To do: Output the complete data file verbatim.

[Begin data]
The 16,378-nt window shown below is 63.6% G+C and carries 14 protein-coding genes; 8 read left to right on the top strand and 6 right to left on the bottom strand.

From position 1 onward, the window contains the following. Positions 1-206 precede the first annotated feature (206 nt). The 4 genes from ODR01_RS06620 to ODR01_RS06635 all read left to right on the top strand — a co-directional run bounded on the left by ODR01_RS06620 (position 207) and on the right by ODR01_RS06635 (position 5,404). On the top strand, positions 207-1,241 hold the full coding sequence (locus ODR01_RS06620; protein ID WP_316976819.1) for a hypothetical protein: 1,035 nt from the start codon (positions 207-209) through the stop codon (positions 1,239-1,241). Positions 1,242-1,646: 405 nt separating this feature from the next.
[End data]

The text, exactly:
The 16,378-nt window shown below is 63.6% G+C and carries 14 protein-coding genes; 8 read left to right on the top strand and 6 right to left on the bottom strand.

From position 1 onward, the window contains the following. Positions 1-206 precede the first annotated feature (206 nt). The 4 genes from ODR01_RS06620 to ODR01_RS06635 all read left to right on the top strand — a co-directional run bounded on the left by ODR01_RS06620 (position 207) and on the right by ODR01_RS06635 (position 5,404). On the top strand, positions 207-1,241 hold the full coding sequence (locus ODR01_RS06620; protein ID WP_316976819.1) for a hypothetical protein: 1,035 nt from the start codon (positions 207-209) through the stop codon (positions 1,239-1,241). Positions 1,242-1,646: 405 nt separating this feature from the next.